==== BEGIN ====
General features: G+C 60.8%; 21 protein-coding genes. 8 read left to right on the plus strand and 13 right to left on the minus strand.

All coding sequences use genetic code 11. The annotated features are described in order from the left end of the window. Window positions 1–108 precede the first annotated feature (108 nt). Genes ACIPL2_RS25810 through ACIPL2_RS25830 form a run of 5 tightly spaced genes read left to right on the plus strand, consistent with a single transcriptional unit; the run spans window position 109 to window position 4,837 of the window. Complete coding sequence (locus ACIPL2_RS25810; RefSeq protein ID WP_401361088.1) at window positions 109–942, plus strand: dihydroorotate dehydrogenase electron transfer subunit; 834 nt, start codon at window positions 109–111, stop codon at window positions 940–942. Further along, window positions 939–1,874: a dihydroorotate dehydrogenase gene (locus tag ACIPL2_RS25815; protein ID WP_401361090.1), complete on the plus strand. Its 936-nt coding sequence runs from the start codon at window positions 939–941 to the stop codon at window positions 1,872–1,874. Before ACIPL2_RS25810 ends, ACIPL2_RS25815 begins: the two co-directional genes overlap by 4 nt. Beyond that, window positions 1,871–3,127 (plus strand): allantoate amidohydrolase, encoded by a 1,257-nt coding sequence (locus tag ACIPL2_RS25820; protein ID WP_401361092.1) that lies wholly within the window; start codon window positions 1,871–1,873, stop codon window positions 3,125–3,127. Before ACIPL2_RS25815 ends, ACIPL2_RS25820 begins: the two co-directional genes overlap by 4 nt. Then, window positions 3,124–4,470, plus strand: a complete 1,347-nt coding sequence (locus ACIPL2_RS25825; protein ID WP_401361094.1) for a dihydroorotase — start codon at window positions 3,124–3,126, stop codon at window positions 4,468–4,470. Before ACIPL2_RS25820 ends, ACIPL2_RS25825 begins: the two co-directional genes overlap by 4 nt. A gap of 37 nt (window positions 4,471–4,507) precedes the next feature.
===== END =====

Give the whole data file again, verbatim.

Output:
General features: G+C 60.8%; 21 protein-coding genes. 8 read left to right on the plus strand and 13 right to left on the minus strand.

All coding sequences use genetic code 11. The annotated features are described in order from the left end of the window. Window positions 1–108 precede the first annotated feature (108 nt). Genes ACIPL2_RS25810 through ACIPL2_RS25830 form a run of 5 tightly spaced genes read left to right on the plus strand, consistent with a single transcriptional unit; the run spans window position 109 to window position 4,837 of the window. Complete coding sequence (locus ACIPL2_RS25810; RefSeq protein ID WP_401361088.1) at window positions 109–942, plus strand: dihydroorotate dehydrogenase electron transfer subunit; 834 nt, start codon at window positions 109–111, stop codon at window positions 940–942. Further along, window positions 939–1,874: a dihydroorotate dehydrogenase gene (locus tag ACIPL2_RS25815; protein ID WP_401361090.1), complete on the plus strand. Its 936-nt coding sequence runs from the start codon at window positions 939–941 to the stop codon at window positions 1,872–1,874. Before ACIPL2_RS25810 ends, ACIPL2_RS25815 begins: the two co-directional genes overlap by 4 nt. Beyond that, window positions 1,871–3,127 (plus strand): allantoate amidohydrolase, encoded by a 1,257-nt coding sequence (locus tag ACIPL2_RS25820; protein ID WP_401361092.1) that lies wholly within the window; start codon window positions 1,871–1,873, stop codon window positions 3,125–3,127. Before ACIPL2_RS25815 ends, ACIPL2_RS25820 begins: the two co-directional genes overlap by 4 nt. Then, window positions 3,124–4,470, plus strand: a complete 1,347-nt coding sequence (locus ACIPL2_RS25825; protein ID WP_401361094.1) for a dihydroorotase — start codon at window positions 3,124–3,126, stop codon at window positions 4,468–4,470. Before ACIPL2_RS25820 ends, ACIPL2_RS25825 begins: the two co-directional genes overlap by 4 nt. A gap of 37 nt (window positions 4,471–4,507) precedes the next feature.